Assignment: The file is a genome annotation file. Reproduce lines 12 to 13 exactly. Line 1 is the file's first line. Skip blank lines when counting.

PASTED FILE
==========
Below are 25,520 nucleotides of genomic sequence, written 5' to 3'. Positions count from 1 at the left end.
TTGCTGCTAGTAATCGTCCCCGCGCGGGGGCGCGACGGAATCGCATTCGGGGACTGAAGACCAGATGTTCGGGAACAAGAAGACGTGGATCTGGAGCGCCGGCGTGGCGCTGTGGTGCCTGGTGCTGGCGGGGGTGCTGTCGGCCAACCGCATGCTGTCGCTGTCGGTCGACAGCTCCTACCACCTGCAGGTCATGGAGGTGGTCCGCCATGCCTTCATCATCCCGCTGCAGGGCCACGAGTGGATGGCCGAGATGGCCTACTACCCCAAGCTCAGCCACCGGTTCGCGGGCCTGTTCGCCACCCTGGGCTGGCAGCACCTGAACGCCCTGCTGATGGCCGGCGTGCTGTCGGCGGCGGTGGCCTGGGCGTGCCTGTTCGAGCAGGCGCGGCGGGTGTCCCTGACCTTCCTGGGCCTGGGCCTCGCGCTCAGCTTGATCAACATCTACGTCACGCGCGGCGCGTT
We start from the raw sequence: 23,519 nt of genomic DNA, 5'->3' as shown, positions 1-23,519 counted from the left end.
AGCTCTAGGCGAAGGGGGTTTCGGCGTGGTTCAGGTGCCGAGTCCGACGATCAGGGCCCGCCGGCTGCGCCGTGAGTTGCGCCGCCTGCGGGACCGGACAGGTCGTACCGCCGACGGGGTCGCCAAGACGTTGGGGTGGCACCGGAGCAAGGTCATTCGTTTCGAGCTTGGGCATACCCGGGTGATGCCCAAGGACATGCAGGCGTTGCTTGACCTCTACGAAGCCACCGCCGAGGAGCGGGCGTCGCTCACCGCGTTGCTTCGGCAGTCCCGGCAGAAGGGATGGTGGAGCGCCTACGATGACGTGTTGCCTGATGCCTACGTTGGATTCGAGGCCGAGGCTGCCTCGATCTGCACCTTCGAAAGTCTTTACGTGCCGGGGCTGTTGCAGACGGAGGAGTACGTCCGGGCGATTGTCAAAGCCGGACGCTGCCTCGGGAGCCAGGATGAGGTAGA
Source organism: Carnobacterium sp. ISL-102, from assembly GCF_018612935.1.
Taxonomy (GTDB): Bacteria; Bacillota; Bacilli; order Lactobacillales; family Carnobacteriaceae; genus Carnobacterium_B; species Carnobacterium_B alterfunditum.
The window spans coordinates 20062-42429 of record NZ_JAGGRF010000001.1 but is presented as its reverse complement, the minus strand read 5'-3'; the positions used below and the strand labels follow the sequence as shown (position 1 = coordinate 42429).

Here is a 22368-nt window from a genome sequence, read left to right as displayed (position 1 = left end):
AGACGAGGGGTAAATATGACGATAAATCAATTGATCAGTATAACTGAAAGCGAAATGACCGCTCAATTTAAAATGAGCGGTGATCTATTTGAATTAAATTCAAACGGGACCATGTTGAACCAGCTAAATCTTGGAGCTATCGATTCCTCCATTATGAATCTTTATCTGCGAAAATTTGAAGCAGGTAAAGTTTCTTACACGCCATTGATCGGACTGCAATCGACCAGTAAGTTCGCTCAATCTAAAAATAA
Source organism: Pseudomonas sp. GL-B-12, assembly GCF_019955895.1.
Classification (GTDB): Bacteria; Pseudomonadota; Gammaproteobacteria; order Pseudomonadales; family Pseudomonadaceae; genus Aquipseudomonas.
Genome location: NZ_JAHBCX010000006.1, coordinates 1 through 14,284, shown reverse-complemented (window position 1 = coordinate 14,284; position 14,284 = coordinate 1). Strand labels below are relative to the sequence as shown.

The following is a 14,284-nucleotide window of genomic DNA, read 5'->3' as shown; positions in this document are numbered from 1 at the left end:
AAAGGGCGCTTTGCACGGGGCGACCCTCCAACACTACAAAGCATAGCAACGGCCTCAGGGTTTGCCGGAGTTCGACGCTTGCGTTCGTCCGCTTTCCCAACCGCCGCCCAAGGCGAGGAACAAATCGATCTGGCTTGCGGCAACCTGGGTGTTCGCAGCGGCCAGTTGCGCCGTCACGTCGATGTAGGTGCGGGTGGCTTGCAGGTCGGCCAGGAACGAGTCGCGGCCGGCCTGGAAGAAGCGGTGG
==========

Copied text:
Genome location: NZ_JAHBCX010000006.1, coordinates 1 through 14,284, shown reverse-complemented (window position 1 = coordinate 14,284; position 14,284 = coordinate 1). Strand labels below are relative to the sequence as shown.

The following is a 14,284-nucleotide window of genomic DNA, read 5'->3' as shown; positions in this document are numbered from 1 at the left end: